Did you feel part of a “Madchester Scene” or did you feel on the outskirts

No not really there wasn’t a problem with that, its great to be associated with something that gets on the front cover of Time Out, we where more concerned with co-opting the journalists, I remember being interviewed by The Face by a journalist called John Mulvey, I remember and its true about all journalism that it has a polemic, an agenda, I’m not saying yours has, they are always trying to say its about something that its not, and I think it was John Mulvey who said “is it true you sold more T shirts than records? “  our manager at that time said YES and I knew that we should try to refute that and I knew that IT would get printed and would become forever after like our gravestone, but lets look at it we sold 1,000,000 records and if your lucky you might make 20p on a record, if you sell a million T shirts you can make £5 on a T shirt so if we had sold more t shirts than records I wouldn’t be here talking to you today.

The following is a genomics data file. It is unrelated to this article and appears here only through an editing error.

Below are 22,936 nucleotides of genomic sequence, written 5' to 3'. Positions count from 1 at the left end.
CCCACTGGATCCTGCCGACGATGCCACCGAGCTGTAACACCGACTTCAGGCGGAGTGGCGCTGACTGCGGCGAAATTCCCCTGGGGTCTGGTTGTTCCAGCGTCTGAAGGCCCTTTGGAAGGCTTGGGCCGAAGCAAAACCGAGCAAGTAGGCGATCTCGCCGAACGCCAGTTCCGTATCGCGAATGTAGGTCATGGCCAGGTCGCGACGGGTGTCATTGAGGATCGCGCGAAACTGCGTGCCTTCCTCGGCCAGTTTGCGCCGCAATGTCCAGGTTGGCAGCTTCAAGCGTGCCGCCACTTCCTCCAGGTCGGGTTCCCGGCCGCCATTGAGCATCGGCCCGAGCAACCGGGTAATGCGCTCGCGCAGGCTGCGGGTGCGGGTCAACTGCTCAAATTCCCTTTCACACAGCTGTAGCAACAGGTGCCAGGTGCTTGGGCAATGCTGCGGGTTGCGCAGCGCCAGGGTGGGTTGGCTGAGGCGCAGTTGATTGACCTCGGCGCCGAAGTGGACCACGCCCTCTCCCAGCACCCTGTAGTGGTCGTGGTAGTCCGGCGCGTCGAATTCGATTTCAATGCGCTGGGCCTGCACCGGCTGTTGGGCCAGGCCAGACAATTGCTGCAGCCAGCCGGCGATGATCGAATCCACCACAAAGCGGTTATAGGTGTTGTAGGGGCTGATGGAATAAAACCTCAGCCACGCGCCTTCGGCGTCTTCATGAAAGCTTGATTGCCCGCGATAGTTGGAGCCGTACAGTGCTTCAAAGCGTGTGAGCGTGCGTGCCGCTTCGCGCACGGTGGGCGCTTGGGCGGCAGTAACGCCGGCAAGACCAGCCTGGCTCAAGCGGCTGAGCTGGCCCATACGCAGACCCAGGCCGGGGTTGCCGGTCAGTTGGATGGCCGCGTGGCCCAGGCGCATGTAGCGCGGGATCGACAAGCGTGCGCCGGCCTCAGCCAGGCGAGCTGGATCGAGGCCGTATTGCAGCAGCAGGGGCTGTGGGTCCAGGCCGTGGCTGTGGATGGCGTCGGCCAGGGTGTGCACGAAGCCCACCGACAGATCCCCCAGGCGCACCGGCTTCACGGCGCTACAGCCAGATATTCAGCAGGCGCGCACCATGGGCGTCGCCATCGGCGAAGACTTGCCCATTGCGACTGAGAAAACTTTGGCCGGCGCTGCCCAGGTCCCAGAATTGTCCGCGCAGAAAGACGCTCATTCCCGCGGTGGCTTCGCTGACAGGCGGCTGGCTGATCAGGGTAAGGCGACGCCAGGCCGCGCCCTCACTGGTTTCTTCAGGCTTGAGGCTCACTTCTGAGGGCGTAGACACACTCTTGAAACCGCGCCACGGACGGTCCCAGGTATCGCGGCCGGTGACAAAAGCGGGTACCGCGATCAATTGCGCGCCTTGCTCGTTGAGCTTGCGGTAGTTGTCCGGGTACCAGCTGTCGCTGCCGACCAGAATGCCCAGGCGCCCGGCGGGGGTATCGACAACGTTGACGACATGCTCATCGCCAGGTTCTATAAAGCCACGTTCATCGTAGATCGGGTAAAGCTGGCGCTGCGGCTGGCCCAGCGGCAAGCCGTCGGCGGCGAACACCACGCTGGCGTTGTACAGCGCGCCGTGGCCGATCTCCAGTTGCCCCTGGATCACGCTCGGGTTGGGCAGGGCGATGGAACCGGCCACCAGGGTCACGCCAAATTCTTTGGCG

So to answer your question, We didn’t mind being lumped in with Madchester thing because at the end of the day Stone Roses – fantastic, better looking than us, better music, Happy Mondays- sound like Can, big gang , the drug thing, who wouldn’t want to be associated with that scene. We all fed off each other, like the Inspirals used to do pub gigs with the Mondays and the Roses. Clint used to have this little rehearsal room where he recorded loads of people , and did a few tracks with Mani, just a little 4 track, and we all learned from one another,

But to go back to the T shirt thing, in the end our press agent was not promoting us and we knew there would be a backlash against us, but we started the backlash by sacking our press agent which is much more Malcolm McLaren,